Ahh at last, the time when every incoming freshman student counts the days until they move out of their parents’ home and into a college dorm. Keeping in touch with their future roommates, who may be from other states and countries. Trying to figure out who will bring what and what their taste and preferences are.

Well, we have some tips for you incoming freshman. Having lived in the dorms for a combined three years at PSU, we have learned a few things.

1. Keep your doors open during Viking Days so you can meet new people!

2. Walk through each floor saying “hi” to others with their doors open. Hey, you could meet your new best friend!

3. Bring these essentials: cleaning supplies, laundry hamper, power strips and a side table.

4. Get involved with activities during Viking Days and throughout the school year. They are fun and there is free food at almost every single one! Here’s the schedule: http://bit.ly/ZaXCdy

5. Invite students you don’t know from your floor to hang out with you.

6. Be nice to your Resident Assistant; they are there to help you, not hurt you.

7. Don’t bring: toaster ovens (not allowed), extra clothes (if you don’t wear it often don’t bring it), gigantic stereos (leave them at home unless you’re a DJ), things that hang off a ceiling (not allowed).

8. Ondine students: Bring bed risers, so you can lift your bed off the floor. You can find these at your local stores such as Target, Walmart and TJMaxx

Broadway students: Save space by lifting your bed up from the lowest setting to the highest setting (ask your RA if you have questions on how) and putting drawers and other storage underneath.

9. Roll up t-shirts in your drawer to space save.

10. Lastly, bring posters, photos, and wall art to liven up your walls.

Hopefully these few quick tips will help all you freshman looking forward to the moment you have “freedom.”

So, our fellow dorm-life students, are there any other tips you would give to first-time students living in a dorm? Would you recommend living in a dorm or not?

You Don’t Know What You Got . . .

Student Insurance . . . plus SHAC is available, too.

Student Insurance . . . plus SHAC is available, too.

By: Theo Burke

As I graduate, besides memories and friends, I am leaving behind the awesome Portland State student health insurance. I’ve written about this before, now I’m experiencing the difference.

Since I don’t know what job is coming down the pike or what kind of health insurance it might carry, I’ve applied for individual insurance through Cover Oregon, the state exchange that sells private health plans (with federal subsidies to help pay the premiums) under the Affordable Care Act, or “ObamaCare.” The state exchange will alternatively sign you up automatically for the state’s Medicaid program (the Oregon Health Plan) if you qualify.

In the real world, I will have to think more about the deductible. A deductible is an amount you pay each year (usually $250 – $1000 or higher) before any benefits are paid by your health insurer.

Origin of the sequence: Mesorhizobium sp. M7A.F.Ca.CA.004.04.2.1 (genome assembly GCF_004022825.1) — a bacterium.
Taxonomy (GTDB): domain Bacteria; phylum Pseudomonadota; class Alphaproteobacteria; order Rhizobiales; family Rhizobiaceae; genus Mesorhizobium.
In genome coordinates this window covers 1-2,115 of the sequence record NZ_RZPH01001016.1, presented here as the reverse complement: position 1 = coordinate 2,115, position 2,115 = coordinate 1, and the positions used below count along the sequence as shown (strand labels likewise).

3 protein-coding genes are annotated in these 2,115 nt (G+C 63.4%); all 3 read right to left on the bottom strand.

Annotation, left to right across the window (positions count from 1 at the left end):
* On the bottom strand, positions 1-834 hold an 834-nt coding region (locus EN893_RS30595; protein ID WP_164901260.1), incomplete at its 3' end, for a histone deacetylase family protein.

At PSU, the deductible was $0.00.

My present doctors might not be covered by a new insurance company. At PSU, the Aetna provider network was vast.

I will have to worry more about whether alternative care is covered. At PSU, naturopathic doctors are treated the same as primary care doctors, and chiropractors are covered up to twelve visits per year.

Weirdly enough, when I heard from Cover Oregon recently, they put me in the Oregon Health Plan, even though I reported enough income to disqualify me from that program. Now I will have to figure out the Medicaid ”world,” which works much differently than the private insurers’ system, or else contest my placement in that program with Cover Oregon.

Students, the PSU plan won’t throw you such curve balls. You have an awesome, generous health plan, and you should take advantage of it before you graduate. As I’ve said before, you don’t know what you’ve got, until you lose it.

| Spring |

| Spring |

by Sierra Pruitt

Spring time always make people giddy and it’s one of the best things I get to witness during this season. Being in Portland, I absolutely love the days of sunshine because people are outside enjoying what we don’t get enough of.

But I have also came to the conclusion that we need to love the season we are in and not dwell because “summer isn’t here yet” or “school hasn’t ended.”

We all need to make the most of each day and become content with the present.

Here’s to spring, the blossoming flowers, and living in the present!

| A Technology Relationship |

| A Technology Relationship |

by Sierra Pruitt

We are people of love and relationship.

We are not made for technology. We are made for building relationships with one another. Technology is just a tool.

Too many of us look down at our phones to ignore human interaction when we should be engaged with one another and nature. I have recently seen commercials about new technology that makes us look at the world in a different way — a world with less engagement and more of a relationship with the material things that surround us. Devices like Google Glass move us further away from interacting with one another and more to the screens we look at everyday. We then create a sense of what the world is through our technologic advances instead of looking around and seeing the beauty that is already here.

Let’s remember that technology is not in control of our lives. Let’s not use the technology we own to isolate ourselves, but to create ways to meet people around us. Our most memorable moments do not come from our technology, but from people. We are designed to love, care, and create relationships with one another.